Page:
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Definition, History and Overview of Prerogative Powers

Info: 2279 words (9 pages) Essay
Published: 6th Aug 2019

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Jurisdiction / Tag(s): UK Law


The term prerogative refers to powers which are unique to the sovereign. Prerogative powers are sometimes referred to as royal prerogative. Technically this is correct, as the powers belong to the Monarch, however by convention they are in practise exercised by the prime minister and in some cases by cabinet members.[1] The term royal prerogative is sometimes used to cover all the powers of the Sovereign, or at least those which the Sovereign does not share with his subjects.[2] Sometimes it refers to the powers of the Sovereign in relation to his subjects, as distinct from ‘acts of State’ done in relation to foreign affairs.[3] Colin Munro, professor of Constitutional law, at the University of Edinburgh, defined the royal prerogative as, ‘’comprising those attributes belonging to the Crown which are derived from common law, not Statute, and which still survive’’.[4] The royal prerogative amounts to the residue of the Crown’s unique common law powers which were above and beyond those shared with other legal persons.[5]

The royal prerogative powers are residual because it has long being recognised that the Crown can not create new prerogative powers and that Statute can curtail prerogative powers.[6]

The history of the prerogative illustrates the struggle for power within the United Kingdom between the Crown and Parliament.[7] According to Richard Ward, professor of law and John Marston, ‘’The case of prohibitions established that certain prerogatives were exercisable only through the courts; the power of the Monarch to judge in his own courts was delegated irretrievably to the courts. The case of proclamations confirmed that the King might encourage subjects to keep laws but that he might not make laws generally by way of proclamation. It also decided that whether or not a prerogative exists or not is a matter for the courts and not for the Crown’’.[8]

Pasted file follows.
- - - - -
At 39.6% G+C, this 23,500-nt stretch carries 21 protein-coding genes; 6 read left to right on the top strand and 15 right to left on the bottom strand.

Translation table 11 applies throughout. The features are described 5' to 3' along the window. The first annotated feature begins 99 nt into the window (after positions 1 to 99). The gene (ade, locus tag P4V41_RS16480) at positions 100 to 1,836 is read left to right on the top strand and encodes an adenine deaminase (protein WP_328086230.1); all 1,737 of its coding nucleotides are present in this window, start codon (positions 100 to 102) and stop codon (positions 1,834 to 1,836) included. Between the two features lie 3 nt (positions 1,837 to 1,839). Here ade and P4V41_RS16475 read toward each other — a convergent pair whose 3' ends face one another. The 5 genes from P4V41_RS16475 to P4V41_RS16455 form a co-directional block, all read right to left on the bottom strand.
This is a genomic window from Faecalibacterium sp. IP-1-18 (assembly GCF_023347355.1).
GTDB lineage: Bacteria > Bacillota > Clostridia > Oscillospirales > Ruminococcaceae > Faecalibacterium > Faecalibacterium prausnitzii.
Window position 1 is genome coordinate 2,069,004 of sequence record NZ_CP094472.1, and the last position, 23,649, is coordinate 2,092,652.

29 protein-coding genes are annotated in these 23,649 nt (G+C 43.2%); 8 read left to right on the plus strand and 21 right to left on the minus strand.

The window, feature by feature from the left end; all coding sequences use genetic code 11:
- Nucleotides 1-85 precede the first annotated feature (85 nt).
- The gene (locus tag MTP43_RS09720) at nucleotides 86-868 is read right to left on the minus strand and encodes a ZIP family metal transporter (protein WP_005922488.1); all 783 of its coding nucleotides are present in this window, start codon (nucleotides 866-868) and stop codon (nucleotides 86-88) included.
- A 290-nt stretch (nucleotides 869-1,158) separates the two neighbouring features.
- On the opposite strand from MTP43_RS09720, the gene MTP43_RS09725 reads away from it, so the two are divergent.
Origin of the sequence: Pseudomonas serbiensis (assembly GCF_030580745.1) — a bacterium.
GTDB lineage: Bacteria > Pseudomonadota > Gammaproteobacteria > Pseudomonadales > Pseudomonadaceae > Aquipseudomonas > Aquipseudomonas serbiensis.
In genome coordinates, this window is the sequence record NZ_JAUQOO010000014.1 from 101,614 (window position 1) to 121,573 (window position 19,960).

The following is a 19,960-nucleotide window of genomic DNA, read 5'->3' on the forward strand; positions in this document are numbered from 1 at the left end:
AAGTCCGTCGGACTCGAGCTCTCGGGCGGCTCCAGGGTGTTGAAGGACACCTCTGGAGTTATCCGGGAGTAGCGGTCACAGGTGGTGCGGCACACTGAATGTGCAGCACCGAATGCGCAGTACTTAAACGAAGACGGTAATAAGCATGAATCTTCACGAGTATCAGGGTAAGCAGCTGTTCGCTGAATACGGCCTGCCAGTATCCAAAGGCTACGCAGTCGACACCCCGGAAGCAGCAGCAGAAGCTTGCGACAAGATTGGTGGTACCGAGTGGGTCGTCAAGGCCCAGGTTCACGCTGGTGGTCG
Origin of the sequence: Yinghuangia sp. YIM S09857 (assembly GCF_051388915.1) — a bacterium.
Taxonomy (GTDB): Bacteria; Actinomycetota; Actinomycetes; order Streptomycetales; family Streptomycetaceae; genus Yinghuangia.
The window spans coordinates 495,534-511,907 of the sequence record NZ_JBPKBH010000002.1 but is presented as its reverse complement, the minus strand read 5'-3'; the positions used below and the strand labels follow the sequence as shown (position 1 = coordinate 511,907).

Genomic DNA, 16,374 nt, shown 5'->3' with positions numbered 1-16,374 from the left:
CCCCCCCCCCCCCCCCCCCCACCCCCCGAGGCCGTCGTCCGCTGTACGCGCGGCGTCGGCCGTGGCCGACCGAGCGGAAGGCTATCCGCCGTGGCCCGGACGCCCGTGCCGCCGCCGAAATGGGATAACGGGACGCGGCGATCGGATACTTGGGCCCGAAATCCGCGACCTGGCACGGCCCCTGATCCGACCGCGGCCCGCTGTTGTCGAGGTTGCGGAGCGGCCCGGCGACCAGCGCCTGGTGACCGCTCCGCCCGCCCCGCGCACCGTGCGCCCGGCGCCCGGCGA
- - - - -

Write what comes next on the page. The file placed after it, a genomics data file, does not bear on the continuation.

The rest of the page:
This essay will examine the nature of prerogative powers and explain how far the courts can impose responsibility for their use. I will start by looking at a brief history of prerogative powers

A brief history of prerogative powers.

The term royal prerogative originated at a time when the Monarch’s personal power was not fettered by the shackles of a constitutional Monarchy.[9] Royal prerogatives were attributes which of necessity inhered in Kings as the governors of the realm.[10]

The medieval King was both feudal lord and head of the Kingdom. He could not be sued in his own courts and there was no court in which the King can be sued.[11] The King possessed a residual power of doing justice through his Council where the courts of common law were inadequate.[12] The common law judges in the case of Prohibitions del Roy[13], held inter alia that, the right of the King to administer justice no longer existed and that the king could only make laws through Parliament.[14]

Absolute or extraordinary prerogative meant those powers which the King could exercise in his discretion.[15]

The problem of the absolute prerogative of power was confronted firstly by the Bill of Rights 1689, which declared illegal certain specific uses and abuses of the prerogative and secondly by the growth of responsible government and a constitutional Monarchy.[16]

Today, the term royal prerogative is applied to those legal attributes of the Crown which the common law recognises as differing significantly from those of private persons.[17]

Except where prerogative powers involve the personal discretion of the Queen, prerogative powers are exercised by and on behalf of the government of the day. For their exercise, just as for the use of statutory powers, ministers are responsible to Parliament.[18]

Nature of Prerogative powers.

Under the United Kingdom’s unwritten constitution, there exists no formal and agreed text as to the prerogative.[19] John Alder, Professor of law at University of Newcastle- upon-Tyne defined royal prerogative as, ‘’a collection of special powers, rights and immunities vested in the Crown that is not conferred by Parliament’’.[20] Prerogative powers are powers which are inherent and peculiar to the Crown. They emanate from common law and not Statute. The powers are residual and majority of the powers are exercised by the executive government in the name of the Crown and no Act of Parliament is necessary to confer authority on the exercise of such powers.[21]

Prerogatives consists of legal attributes and matters merely of convention or practice. The courts will recognise in appropriate cases, that these attributes exist, and when necessary, enforce them.[22]

This means that the no new prerogatives can be created, but it is possible for the courts to enforce the application of existing prerogatives. In BBC v. Johns[23], the Court held interalia that no new prerogative can be created. However, existing prerogative powers can be adapted to meet modern day needs. See R. v Secretary of State for the Home Department, ex p Northumbria Police Authority.[24]